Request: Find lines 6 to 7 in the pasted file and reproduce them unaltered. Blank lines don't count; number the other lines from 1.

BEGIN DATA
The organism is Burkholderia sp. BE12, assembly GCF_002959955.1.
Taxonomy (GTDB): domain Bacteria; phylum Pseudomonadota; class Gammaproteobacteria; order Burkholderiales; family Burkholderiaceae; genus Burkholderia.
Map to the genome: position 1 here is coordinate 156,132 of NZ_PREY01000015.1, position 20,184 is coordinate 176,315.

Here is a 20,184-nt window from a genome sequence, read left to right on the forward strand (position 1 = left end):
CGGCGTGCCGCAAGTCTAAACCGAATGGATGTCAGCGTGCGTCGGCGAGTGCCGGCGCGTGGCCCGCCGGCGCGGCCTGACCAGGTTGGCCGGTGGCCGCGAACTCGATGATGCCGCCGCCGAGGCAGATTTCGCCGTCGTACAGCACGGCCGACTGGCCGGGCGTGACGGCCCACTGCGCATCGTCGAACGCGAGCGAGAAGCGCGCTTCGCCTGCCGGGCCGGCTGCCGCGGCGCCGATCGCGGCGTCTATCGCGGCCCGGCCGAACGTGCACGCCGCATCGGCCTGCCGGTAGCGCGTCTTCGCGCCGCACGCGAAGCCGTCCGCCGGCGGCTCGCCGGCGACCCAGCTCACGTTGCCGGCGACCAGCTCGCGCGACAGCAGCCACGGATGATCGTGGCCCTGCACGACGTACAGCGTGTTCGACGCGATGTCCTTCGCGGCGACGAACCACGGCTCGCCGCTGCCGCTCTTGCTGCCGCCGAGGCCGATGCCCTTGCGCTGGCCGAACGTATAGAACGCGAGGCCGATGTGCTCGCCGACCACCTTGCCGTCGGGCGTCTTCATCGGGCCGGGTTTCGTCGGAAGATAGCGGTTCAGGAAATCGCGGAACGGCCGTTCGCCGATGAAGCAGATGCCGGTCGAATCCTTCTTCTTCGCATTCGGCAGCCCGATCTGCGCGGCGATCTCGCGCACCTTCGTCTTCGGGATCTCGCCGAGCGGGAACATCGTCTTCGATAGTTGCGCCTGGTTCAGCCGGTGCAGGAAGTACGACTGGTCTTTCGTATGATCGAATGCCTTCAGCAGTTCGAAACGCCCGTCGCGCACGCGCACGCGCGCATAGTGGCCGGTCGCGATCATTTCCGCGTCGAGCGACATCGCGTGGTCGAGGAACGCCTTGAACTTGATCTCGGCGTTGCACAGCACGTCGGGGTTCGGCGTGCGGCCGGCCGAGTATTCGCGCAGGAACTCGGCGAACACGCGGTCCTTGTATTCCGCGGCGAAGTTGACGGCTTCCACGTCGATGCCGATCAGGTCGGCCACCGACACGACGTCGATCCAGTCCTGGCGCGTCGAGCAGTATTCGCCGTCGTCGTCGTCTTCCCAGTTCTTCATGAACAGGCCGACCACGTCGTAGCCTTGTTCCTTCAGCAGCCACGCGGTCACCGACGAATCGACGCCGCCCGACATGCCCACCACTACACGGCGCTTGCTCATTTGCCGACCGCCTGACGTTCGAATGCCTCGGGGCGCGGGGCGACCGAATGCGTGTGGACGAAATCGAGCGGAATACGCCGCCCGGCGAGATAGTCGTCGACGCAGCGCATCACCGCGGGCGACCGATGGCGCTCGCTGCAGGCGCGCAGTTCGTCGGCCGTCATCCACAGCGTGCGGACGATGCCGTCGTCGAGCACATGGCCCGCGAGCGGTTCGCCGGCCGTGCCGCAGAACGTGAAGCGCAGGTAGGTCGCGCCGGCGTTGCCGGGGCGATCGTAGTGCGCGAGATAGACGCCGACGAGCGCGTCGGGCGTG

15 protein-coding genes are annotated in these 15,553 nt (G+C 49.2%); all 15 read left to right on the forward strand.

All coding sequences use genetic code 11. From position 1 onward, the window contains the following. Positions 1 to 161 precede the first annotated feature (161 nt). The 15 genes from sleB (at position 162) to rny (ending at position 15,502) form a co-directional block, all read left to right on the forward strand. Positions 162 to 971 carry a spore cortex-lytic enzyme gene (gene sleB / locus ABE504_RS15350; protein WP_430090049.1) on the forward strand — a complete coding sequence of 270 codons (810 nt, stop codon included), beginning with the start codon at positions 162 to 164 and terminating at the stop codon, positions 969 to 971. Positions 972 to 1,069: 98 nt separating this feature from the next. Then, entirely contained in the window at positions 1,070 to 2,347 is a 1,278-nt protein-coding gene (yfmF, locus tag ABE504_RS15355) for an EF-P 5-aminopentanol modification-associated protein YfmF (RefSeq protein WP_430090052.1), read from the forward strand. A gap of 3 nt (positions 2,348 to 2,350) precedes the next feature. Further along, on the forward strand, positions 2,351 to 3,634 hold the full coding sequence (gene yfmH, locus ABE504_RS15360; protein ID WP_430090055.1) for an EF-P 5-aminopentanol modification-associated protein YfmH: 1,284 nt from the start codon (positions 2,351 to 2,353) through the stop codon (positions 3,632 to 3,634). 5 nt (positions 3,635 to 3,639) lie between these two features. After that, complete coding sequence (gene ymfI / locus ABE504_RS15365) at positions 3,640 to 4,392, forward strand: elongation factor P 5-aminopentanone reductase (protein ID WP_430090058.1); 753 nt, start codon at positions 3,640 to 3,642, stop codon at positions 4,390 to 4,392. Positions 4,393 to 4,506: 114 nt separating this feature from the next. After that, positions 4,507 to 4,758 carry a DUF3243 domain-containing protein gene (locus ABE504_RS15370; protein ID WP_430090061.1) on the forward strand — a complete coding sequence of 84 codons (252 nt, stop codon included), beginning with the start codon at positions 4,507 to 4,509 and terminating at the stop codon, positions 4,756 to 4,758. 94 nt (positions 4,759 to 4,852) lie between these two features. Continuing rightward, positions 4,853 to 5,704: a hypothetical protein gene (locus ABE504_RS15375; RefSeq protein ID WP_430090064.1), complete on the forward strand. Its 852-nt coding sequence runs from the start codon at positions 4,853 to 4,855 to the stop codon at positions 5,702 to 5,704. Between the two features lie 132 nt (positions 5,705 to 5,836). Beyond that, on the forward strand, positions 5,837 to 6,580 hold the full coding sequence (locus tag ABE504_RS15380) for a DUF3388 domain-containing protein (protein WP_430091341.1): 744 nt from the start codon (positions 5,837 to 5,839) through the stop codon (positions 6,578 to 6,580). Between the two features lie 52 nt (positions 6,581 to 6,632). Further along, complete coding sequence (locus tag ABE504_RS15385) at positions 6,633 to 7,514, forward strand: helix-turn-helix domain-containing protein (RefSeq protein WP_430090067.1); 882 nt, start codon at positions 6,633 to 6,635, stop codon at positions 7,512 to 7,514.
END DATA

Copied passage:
15 protein-coding genes are annotated in these 15,553 nt (G+C 49.2%); all 15 read left to right on the forward strand.

All coding sequences use genetic code 11. From position 1 onward, the window contains the following. Positions 1 to 161 precede the first annotated feature (161 nt). The 15 genes from sleB (at position 162) to rny (ending at position 15,502) form a co-directional block, all read left to right on the forward strand. Positions 162 to 971 carry a spore cortex-lytic enzyme gene (gene sleB / locus ABE504_RS15350; protein WP_430090049.1) on the forward strand — a complete coding sequence of 270 codons (810 nt, stop codon included), beginning with the start codon at positions 162 to 164 and terminating at the stop codon, positions 969 to 971. Positions 972 to 1,069: 98 nt separating this feature from the next. Then, entirely contained in the window at positions 1,070 to 2,347 is a 1,278-nt protein-coding gene (yfmF, locus tag ABE504_RS15355) for an EF-P 5-aminopentanol modification-associated protein YfmF (RefSeq protein WP_430090052.1), read from the forward strand. A gap of 3 nt (positions 2,348 to 2,350) precedes the next feature. Further along, on the forward strand, positions 2,351 to 3,634 hold the full coding sequence (gene yfmH, locus ABE504_RS15360; protein ID WP_430090055.1) for an EF-P 5-aminopentanol modification-associated protein YfmH: 1,284 nt from the start codon (positions 2,351 to 2,353) through the stop codon (positions 3,632 to 3,634). 5 nt (positions 3,635 to 3,639) lie between these two features. After that, complete coding sequence (gene ymfI / locus ABE504_RS15365) at positions 3,640 to 4,392, forward strand: elongation factor P 5-aminopentanone reductase (protein ID WP_430090058.1); 753 nt, start codon at positions 3,640 to 3,642, stop codon at positions 4,390 to 4,392. Positions 4,393 to 4,506: 114 nt separating this feature from the next. After that, positions 4,507 to 4,758 carry a DUF3243 domain-containing protein gene (locus ABE504_RS15370; protein ID WP_430090061.1) on the forward strand — a complete coding sequence of 84 codons (252 nt, stop codon included), beginning with the start codon at positions 4,507 to 4,509 and terminating at the stop codon, positions 4,756 to 4,758. 94 nt (positions 4,759 to 4,852) lie between these two features. Continuing rightward, positions 4,853 to 5,704: a hypothetical protein gene (locus ABE504_RS15375; RefSeq protein ID WP_430090064.1), complete on the forward strand. Its 852-nt coding sequence runs from the start codon at positions 4,853 to 4,855 to the stop codon at positions 5,702 to 5,704. Between the two features lie 132 nt (positions 5,705 to 5,836). Beyond that, on the forward strand, positions 5,837 to 6,580 hold the full coding sequence (locus tag ABE504_RS15380) for a DUF3388 domain-containing protein (protein WP_430091341.1): 744 nt from the start codon (positions 5,837 to 5,839) through the stop codon (positions 6,578 to 6,580). Between the two features lie 52 nt (positions 6,581 to 6,632). Further along, complete coding sequence (locus tag ABE504_RS15385) at positions 6,633 to 7,514, forward strand: helix-turn-helix domain-containing protein (RefSeq protein WP_430090067.1); 882 nt, start codon at positions 6,633 to 6,635, stop codon at positions 7,512 to 7,514.